British consumers can rest assured they’ll benefit from EU plans to drop roaming charges in 2017—regardless of the outcome of the UK referendum on EU membership, a British official told a concerned House of Lords committee yesterday (7 September).
Ed Vaizey, Minister of State for Culture and the Digital Economy, reassured wound up members of the House of Lords that EU membership won’t be decisive for the EU-wide roaming ban set to go into effect in 2017.
“If we were to withdraw from the European Union, I still think that British consumers would benefit,” Vaizey told members of the EU Internal Market, Infrastructure and Employment Sub-Committee. “Norway, for example, is not a member of the European Union but it will benefit from this package as it’s part of the European Economic Area,” he explained.
Vaizey represented the UK in talks with EU institutions on the legislation.
After a marathon, closed-door session, EU negotiators agreed at the end of June to eliminate mobile roaming charges within Europe in 2017. Starting in April of next year, the cost of calls, SMSs and data use will drop significantly for European mobile users traveling in other member states. The legislation package also included measures on net neutrality.
British Prime Minister David Cameron has called for the referendum on EU membership to take place by 2017, but no date has been set.
“There’s not always a whole lot of good news coming out of the European Union, but this is very good news, and it’s exactly the kind of thing that European consumers will see. It will make an impact on their lives and they’ll see it as a benefit of being part of the European Union,” Vaizey said.
Faced with questions from committee members about how the roaming deal would impact telecommunications providers, Vaizey insisted that companies would benefit when mobile users aren’t afraid to keep their phones on because of high charges when they travel.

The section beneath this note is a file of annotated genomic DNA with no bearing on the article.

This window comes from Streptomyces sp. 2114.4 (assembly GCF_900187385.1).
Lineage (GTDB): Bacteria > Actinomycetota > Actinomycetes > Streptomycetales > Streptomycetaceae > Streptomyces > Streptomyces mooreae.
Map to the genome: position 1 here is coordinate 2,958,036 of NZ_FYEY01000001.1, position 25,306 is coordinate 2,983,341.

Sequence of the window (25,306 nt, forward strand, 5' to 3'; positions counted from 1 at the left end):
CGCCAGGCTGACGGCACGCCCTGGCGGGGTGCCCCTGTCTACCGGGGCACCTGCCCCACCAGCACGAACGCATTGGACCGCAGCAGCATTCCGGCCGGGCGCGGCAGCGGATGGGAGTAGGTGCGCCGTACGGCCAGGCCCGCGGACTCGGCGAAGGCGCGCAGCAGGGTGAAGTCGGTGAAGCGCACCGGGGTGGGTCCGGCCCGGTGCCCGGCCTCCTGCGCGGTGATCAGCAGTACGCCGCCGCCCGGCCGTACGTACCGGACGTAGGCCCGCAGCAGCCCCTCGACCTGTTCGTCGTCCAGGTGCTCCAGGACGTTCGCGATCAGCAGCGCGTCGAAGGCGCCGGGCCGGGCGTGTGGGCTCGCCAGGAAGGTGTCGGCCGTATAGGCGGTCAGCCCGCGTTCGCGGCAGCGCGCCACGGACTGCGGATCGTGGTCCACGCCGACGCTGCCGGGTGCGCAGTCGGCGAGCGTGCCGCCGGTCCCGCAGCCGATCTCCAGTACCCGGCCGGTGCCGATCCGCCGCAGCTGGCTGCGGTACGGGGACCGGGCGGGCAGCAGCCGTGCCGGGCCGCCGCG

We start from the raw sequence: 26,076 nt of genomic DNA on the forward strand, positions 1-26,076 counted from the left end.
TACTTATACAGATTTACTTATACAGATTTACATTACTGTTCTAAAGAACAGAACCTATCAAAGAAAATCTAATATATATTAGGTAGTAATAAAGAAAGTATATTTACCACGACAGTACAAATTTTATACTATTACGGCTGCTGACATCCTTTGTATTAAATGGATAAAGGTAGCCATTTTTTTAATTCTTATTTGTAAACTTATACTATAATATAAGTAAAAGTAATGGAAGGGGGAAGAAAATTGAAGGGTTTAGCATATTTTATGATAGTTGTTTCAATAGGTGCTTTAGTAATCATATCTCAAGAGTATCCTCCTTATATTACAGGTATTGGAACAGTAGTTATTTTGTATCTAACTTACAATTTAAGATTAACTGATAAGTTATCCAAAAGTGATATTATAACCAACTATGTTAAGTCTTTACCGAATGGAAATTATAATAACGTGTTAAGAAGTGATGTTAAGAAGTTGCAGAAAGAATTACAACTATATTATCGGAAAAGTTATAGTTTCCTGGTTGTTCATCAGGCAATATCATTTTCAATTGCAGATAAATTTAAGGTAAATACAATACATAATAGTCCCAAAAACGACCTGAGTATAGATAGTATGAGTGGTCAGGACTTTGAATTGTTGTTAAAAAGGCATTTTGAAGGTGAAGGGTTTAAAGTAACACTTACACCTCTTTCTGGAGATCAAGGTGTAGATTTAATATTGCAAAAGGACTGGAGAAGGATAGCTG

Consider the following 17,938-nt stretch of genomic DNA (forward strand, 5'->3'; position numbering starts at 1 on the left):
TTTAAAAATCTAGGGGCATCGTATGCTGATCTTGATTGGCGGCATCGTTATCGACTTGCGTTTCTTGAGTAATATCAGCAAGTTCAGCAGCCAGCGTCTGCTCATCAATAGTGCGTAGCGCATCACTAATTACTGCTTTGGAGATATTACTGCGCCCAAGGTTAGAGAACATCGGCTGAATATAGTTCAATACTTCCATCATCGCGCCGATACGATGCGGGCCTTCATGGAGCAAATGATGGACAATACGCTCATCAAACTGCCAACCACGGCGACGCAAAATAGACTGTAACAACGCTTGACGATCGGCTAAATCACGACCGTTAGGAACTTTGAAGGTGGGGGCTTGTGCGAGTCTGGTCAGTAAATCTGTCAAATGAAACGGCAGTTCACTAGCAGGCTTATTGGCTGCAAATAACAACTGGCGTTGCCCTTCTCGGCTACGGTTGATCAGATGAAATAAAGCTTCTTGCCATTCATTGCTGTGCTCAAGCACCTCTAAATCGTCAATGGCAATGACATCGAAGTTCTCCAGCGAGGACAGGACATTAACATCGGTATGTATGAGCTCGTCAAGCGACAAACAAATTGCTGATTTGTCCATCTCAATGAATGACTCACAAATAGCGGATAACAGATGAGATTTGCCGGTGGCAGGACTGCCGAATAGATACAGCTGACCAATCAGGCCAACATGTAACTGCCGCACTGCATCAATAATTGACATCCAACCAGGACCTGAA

“There are plenty of estimates that show that over the next 10 years the abolition of roaming charges could actually see a net increase in revenues for telecoms companies,” he said.
Vaizey defended the EU agreement on net neutrality, telling the committee, “I don’t regard net neutrality as some kind of theological doctrine, I regard it as a sensible practice to stop anti-competitive behaviour.”
The EU net neutrality rules prevent telecoms providers from giving certain internet traffic preferential treatment or better quality access and also regulate when providers can step in to manage internet traffic.
Tory MEPs had pushed for the European net neutrality law to include parental filters controlling access to pornography for children, which many UK telecoms providers offer users by default.
But that measure was cut out in negotiations.
“If we need to clarify that provision as a result of the net neutrality regulation, we’ll do that in time. We’v’e got 18 months before the directive has to be transposed so we have plenty of time to make any appropriate amendments,” Vaizey said.
UK telecoms providers will have to replace its current filters if a new national law is introduced by the end of 2016.
British MEP Vicky Ford is shadow rapporteur on the legislation for the European Conservatives and Reformists (ECR) group in Parliament. She told EURACTIV after the deal was reached that MEPs from the Socialists & Democrats group refused to sign off on the package with the EU-wide porn and spam filter proposed by conservatives.
“This is crazy because even for a spam filter we’d need to have 28 different regimes. That is not in the interest of consumers,” Ford said.
The roaming and net neutrality legislation package still has to pass a plenary vote this fall in the European Parliament.
Vaizey also told committee members in Monday’s meeting that he suspects protectionism behind the European Commission’s public consultation on internet platforms, set to launch later this month.
“I don’t think it’s a secret that some member states do have concerns about some of the platforms,” Vaizey said.
“But my instinct is that those concerns are based on the fact that those platforms haven’t grown out of the member states themselves. If they’re from a different nationality those concerns might melt away. So we need greater clarity from those member states that are talking about platform regulation on what they mean by platforms, what specific regulations they’re talking about and what ill they’re trying to cure.”